Tiffany Howell of Night Palm

Los Angeles,
Before launching her interior design studio, Howell started out as a music video director and head of fashion photographer Herb Ritts’ music video agency. Music — and, perhaps, Ritts’ glamorous photographic eye — still informs everything she does. Howell’s interiors are lush, moody, filled with both iconic and obscure pieces of vintage — often European — and with a special eye for art. She’ll often say things to clients like “I want your house to feel like David Bowie,” or “I want the house to feel like a Stan Getz song.” And you know what? Every time it works, from the Hancock Park project she recently landed on the cover of Elle Décor to the hammam-inspired partnership she debuted with Studio Kohler at Design Miami. 

What is American design to you, and what excites you about it?

There is no one single design aesthetic standard here. It’s a melting pot of global influences where we extract various cultural ideas and implement them with a fresh perspective, and I feel there is a real freedom because of that. I also have always felt that American design acts as a marker for what is going on socially/politically and it feels quite reflective and storytelling in that way. These narratives inspire me personally as I romance the idea of the story.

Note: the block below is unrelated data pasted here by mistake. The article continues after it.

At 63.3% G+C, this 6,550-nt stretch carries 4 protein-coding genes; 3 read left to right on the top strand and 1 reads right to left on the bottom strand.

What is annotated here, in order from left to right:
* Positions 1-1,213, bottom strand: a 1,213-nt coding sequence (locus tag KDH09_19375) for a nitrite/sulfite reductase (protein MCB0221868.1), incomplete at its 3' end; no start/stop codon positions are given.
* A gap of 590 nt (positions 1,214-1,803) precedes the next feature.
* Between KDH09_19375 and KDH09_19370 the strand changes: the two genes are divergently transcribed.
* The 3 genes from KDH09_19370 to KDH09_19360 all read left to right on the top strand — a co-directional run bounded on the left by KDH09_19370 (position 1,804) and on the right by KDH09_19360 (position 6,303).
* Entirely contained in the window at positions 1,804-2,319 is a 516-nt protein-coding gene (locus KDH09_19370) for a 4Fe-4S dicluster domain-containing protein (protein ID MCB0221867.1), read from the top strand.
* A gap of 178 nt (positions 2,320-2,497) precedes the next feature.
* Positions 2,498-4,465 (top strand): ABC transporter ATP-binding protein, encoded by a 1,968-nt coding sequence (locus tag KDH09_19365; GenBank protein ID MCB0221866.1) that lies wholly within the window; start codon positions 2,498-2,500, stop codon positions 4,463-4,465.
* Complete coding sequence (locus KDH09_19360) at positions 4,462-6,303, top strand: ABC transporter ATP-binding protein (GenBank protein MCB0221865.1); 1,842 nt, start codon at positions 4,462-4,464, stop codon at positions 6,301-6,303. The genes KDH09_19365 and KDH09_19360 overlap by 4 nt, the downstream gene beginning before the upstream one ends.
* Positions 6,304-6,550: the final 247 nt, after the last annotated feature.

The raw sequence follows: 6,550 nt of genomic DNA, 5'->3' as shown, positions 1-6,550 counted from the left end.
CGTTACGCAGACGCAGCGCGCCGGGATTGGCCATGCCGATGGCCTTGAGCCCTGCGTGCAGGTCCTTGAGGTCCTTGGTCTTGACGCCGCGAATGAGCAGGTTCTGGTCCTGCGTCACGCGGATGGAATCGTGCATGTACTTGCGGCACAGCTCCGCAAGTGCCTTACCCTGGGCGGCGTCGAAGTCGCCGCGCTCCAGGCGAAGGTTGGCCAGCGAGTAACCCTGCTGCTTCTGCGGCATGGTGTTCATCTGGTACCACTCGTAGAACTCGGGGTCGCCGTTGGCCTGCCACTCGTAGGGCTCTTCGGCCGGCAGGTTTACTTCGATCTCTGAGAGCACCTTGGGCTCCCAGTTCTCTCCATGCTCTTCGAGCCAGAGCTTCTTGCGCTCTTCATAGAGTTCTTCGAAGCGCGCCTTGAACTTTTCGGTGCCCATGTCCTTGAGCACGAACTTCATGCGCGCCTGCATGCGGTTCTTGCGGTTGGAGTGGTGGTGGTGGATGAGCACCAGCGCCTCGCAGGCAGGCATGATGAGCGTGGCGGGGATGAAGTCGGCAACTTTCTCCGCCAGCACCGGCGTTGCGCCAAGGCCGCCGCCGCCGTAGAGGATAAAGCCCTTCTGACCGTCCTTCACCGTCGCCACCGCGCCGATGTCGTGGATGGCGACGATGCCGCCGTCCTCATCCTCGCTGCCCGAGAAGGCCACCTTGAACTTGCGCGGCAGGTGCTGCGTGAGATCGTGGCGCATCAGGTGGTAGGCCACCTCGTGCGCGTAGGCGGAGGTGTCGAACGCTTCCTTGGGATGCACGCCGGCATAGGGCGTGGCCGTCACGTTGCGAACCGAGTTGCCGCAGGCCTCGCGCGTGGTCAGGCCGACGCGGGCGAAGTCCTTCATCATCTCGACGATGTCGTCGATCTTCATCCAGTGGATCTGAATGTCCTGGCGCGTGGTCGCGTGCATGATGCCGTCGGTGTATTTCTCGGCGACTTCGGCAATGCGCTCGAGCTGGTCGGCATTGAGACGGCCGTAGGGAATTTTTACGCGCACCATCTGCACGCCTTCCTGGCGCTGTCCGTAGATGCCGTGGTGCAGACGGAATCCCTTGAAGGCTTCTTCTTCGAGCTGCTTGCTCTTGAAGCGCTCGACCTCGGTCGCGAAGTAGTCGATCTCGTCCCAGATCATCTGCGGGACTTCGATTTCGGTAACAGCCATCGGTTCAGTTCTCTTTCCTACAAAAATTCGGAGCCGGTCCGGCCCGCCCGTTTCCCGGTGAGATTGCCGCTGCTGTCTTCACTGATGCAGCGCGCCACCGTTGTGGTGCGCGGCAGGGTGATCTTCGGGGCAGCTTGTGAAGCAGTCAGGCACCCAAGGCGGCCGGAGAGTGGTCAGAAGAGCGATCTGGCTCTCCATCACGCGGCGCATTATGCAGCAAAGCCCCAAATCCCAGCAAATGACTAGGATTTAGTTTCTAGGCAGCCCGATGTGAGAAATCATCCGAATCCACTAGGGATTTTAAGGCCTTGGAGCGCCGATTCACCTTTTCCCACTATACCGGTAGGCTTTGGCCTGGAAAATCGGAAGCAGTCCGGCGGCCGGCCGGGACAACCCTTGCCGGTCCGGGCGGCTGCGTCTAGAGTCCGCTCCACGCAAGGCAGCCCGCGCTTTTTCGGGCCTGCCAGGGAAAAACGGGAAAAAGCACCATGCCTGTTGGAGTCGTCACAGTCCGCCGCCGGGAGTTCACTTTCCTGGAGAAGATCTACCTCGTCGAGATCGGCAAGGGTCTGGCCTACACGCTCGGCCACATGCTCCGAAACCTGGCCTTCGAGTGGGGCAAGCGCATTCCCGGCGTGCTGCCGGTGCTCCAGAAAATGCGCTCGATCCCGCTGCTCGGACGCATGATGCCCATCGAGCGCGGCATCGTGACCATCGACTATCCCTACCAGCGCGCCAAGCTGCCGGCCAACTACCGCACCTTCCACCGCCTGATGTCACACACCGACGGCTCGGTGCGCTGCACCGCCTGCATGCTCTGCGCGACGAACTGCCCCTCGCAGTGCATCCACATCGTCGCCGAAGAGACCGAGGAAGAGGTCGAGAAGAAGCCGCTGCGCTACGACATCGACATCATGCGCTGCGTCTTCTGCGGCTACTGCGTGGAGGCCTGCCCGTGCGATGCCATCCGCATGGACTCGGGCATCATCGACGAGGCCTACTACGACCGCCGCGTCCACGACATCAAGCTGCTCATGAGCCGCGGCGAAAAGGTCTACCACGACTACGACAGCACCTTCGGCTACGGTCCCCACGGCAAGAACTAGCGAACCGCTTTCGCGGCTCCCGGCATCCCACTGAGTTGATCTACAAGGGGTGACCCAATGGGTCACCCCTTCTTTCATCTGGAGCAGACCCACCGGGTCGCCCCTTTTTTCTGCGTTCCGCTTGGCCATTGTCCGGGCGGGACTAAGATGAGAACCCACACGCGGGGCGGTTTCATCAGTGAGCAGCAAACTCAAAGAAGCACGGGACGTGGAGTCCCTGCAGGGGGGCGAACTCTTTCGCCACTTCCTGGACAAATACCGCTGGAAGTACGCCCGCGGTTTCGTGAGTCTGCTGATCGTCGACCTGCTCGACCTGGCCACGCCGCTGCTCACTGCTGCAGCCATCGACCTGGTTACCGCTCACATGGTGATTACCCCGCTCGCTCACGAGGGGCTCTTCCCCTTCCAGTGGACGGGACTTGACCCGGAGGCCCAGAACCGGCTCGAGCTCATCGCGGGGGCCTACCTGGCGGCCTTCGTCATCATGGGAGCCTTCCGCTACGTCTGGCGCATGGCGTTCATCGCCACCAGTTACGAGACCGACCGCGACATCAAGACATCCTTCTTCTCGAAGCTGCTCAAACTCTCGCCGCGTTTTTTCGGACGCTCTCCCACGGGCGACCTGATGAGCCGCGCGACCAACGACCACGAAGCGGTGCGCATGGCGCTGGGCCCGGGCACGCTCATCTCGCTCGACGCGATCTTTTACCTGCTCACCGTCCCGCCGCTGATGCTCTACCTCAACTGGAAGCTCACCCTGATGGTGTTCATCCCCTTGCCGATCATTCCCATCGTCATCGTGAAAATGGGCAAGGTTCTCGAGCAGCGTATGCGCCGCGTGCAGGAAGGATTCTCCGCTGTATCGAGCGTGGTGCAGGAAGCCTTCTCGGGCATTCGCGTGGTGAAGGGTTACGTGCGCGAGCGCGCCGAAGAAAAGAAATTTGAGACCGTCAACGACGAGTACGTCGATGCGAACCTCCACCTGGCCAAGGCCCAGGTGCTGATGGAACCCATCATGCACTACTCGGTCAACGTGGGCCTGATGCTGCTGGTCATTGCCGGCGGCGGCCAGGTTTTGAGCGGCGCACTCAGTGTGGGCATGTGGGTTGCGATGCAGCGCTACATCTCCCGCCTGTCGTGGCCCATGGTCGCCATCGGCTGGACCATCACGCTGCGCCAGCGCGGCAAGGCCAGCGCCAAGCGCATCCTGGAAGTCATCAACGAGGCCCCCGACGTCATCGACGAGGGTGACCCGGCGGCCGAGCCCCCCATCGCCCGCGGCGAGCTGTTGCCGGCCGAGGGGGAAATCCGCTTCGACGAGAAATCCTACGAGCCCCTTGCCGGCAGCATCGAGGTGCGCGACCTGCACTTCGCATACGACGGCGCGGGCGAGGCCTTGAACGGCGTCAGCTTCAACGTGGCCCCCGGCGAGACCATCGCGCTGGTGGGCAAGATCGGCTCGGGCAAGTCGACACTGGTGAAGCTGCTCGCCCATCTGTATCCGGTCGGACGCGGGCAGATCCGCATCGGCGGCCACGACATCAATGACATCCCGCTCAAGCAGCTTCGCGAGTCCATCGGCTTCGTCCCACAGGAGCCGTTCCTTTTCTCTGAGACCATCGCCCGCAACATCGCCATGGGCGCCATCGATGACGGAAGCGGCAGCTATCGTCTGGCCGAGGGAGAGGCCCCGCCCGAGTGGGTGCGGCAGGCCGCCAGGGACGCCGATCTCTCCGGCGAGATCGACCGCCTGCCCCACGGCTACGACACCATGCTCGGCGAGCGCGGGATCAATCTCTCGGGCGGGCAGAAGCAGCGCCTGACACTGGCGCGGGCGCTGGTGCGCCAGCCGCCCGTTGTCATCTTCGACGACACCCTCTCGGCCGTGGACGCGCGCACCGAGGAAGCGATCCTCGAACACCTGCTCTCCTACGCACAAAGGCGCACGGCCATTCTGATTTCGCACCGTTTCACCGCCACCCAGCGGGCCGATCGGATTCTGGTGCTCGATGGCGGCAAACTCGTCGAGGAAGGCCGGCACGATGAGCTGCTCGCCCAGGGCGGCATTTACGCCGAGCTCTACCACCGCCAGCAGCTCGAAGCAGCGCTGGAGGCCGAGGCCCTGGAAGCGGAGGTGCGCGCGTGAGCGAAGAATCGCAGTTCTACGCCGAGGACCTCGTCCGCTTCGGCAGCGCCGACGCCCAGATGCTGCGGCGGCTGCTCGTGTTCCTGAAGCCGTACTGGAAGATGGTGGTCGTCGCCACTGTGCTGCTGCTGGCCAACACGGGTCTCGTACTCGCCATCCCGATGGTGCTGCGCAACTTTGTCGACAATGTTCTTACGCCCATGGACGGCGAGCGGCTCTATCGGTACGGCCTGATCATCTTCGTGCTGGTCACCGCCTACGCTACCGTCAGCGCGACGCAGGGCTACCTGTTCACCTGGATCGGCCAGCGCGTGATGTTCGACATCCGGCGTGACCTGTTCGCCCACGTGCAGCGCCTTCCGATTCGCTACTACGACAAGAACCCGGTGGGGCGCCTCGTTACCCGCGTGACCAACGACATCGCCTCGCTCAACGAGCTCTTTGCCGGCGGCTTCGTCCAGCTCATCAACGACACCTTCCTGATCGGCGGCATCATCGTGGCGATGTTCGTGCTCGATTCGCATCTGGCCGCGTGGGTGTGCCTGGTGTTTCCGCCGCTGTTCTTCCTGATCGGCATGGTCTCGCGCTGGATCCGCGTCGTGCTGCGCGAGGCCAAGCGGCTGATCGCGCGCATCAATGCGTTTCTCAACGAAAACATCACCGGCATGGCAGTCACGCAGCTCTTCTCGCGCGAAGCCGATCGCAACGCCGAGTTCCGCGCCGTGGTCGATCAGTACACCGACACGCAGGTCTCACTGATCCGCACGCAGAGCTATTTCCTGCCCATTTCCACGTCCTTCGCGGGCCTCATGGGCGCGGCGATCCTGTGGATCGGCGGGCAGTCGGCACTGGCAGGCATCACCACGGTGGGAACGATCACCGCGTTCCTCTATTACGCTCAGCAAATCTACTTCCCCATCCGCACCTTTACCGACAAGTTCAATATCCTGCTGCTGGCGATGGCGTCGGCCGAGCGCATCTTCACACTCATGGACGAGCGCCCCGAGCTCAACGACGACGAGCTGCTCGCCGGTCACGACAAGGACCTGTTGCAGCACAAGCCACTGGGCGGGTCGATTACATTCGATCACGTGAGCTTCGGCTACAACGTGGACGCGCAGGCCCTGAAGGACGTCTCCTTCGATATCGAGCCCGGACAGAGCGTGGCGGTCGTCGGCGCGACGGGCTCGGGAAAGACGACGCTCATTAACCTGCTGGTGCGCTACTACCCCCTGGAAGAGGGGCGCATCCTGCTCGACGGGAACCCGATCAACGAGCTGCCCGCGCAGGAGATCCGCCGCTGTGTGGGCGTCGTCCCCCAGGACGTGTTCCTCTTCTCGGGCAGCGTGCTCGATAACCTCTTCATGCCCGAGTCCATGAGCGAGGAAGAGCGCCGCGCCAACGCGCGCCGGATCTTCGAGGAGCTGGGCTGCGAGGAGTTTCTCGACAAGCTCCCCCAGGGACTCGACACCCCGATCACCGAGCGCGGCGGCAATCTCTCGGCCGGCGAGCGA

What are your plans and highlights for the upcoming year?

2023 is shaping up to be very busy year for us with multiple residential projects on both the West and East coasts (let’s just say there might be a skating rink involved) and several other commercial projects. We are also working on design collaborations with some very cool and creative brands — for example, a Night Palm tile and flooring line with Concrete Collaborative. And finally, we’ve been busy dreaming up on our own furniture and lighting lines that I hope to debut in late 2023 plus an art show experience which I’m hoping will launch in the late summer.

What inspires or informs your work in general?

The mystery and romance of things drive me. I always try to sit in the unknown when I am conceptualizing and before I enter the flow of any project. Next, I dive into the questions and motivation behind the space. I am so deeply interested in the depth of our emotional landscapes and how to bring that alive through the aesthetic. I often lean on poetry, music, and fashion photography to inform the alchemy of the space. I am essentially crafting a visual love letter to my clients and it’s all about that lushness for me.

Photos by Frank Frances, Pablo Enriquez, and Kerry Marshall